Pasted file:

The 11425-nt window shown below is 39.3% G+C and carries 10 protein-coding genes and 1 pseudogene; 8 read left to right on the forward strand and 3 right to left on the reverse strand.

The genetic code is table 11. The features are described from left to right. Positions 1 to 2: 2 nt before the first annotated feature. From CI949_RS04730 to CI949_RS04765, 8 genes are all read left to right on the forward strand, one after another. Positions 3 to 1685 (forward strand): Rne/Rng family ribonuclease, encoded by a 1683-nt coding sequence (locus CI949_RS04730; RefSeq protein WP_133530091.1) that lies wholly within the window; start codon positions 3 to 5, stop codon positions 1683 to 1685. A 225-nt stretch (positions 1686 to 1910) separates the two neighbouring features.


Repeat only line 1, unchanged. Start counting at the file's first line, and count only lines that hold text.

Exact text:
The 11425-nt window shown below is 39.3% G+C and carries 10 protein-coding genes and 1 pseudogene; 8 read left to right on the forward strand and 3 right to left on the reverse strand.